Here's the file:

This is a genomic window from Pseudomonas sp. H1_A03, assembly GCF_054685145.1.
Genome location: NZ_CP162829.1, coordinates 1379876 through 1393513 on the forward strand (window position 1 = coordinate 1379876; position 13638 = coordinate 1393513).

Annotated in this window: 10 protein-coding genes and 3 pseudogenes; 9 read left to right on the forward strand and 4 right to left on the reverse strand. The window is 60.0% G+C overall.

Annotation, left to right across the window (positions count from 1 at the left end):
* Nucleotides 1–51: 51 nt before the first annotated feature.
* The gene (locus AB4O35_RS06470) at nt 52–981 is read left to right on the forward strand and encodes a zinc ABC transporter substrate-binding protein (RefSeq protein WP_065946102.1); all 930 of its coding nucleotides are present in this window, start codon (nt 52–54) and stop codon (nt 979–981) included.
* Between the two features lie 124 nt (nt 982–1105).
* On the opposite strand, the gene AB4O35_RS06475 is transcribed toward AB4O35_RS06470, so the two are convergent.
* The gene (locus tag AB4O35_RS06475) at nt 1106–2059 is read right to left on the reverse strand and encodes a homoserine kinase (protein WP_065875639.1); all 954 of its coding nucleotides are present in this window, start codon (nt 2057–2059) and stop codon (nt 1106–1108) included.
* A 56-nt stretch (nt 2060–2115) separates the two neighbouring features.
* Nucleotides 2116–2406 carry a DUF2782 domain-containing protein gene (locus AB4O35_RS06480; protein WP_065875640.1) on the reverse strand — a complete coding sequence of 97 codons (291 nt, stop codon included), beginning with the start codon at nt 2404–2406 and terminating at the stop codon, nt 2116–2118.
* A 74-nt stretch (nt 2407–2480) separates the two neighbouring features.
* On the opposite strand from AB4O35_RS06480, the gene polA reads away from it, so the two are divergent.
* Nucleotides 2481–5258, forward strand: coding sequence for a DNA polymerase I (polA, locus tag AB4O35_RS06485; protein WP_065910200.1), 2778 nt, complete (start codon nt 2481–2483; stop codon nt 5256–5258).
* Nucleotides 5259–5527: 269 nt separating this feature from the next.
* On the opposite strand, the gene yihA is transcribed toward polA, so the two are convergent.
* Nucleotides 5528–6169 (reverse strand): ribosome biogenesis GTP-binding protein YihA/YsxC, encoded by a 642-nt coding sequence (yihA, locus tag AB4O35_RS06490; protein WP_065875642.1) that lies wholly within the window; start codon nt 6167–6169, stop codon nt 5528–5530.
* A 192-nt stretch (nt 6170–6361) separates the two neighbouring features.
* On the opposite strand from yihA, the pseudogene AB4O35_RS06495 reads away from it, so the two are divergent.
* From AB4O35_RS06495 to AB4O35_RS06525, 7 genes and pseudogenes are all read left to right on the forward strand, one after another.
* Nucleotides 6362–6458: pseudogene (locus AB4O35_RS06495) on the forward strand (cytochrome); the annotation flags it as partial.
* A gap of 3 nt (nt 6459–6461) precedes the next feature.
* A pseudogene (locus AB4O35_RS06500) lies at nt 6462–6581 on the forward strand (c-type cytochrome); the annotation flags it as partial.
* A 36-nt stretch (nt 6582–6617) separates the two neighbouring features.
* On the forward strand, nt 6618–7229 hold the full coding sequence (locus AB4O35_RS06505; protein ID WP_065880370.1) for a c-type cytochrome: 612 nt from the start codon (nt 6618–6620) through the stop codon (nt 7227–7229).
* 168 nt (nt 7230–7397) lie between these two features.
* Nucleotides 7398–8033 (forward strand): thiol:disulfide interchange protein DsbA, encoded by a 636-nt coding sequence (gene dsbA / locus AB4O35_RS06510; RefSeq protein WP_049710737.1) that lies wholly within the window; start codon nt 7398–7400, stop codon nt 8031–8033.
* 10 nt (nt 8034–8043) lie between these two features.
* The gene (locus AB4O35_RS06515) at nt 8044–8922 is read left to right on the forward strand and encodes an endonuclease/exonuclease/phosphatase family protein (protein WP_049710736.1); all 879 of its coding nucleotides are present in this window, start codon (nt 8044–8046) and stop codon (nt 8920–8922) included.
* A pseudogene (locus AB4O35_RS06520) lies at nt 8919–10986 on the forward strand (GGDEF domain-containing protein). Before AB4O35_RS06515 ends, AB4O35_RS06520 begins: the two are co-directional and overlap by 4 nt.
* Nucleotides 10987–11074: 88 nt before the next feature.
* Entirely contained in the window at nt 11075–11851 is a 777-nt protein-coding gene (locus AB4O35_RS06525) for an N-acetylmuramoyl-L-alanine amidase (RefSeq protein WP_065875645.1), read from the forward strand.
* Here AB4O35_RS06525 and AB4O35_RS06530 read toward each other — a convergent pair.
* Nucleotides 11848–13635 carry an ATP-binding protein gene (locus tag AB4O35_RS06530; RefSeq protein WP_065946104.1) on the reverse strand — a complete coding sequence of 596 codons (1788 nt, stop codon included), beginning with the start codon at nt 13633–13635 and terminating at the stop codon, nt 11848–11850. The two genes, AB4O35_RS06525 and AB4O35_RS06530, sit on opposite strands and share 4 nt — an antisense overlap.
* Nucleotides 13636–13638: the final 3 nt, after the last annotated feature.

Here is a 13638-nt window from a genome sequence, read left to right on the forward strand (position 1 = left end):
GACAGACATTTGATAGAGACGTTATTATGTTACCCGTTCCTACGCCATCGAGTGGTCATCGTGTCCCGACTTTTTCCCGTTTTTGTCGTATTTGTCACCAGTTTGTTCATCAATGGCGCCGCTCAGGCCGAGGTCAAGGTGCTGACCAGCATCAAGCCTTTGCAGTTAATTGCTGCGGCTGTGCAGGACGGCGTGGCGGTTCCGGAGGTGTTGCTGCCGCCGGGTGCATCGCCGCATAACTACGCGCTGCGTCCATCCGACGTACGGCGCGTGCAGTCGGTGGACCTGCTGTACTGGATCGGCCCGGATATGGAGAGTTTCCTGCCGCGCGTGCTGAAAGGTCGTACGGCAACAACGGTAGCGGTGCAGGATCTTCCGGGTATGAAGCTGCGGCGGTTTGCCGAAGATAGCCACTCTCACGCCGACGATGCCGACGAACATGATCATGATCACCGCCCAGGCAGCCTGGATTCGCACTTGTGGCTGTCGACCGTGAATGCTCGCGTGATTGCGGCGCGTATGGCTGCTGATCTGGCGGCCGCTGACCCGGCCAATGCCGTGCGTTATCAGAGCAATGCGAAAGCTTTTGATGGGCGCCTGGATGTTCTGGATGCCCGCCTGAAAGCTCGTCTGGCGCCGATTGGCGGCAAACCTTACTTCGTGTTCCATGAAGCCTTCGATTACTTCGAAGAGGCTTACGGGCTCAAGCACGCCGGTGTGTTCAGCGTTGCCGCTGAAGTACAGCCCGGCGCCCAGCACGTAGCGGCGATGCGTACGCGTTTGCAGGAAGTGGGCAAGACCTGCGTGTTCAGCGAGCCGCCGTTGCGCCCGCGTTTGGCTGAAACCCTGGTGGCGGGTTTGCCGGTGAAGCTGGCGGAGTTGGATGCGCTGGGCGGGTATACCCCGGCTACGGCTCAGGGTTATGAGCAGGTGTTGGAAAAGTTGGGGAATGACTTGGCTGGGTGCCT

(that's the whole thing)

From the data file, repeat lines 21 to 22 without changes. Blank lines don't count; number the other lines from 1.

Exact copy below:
* Nucleotides 6362–6458: pseudogene (locus AB4O35_RS06495) on the forward strand (cytochrome); the annotation flags it as partial.
* A gap of 3 nt (nt 6459–6461) precedes the next feature.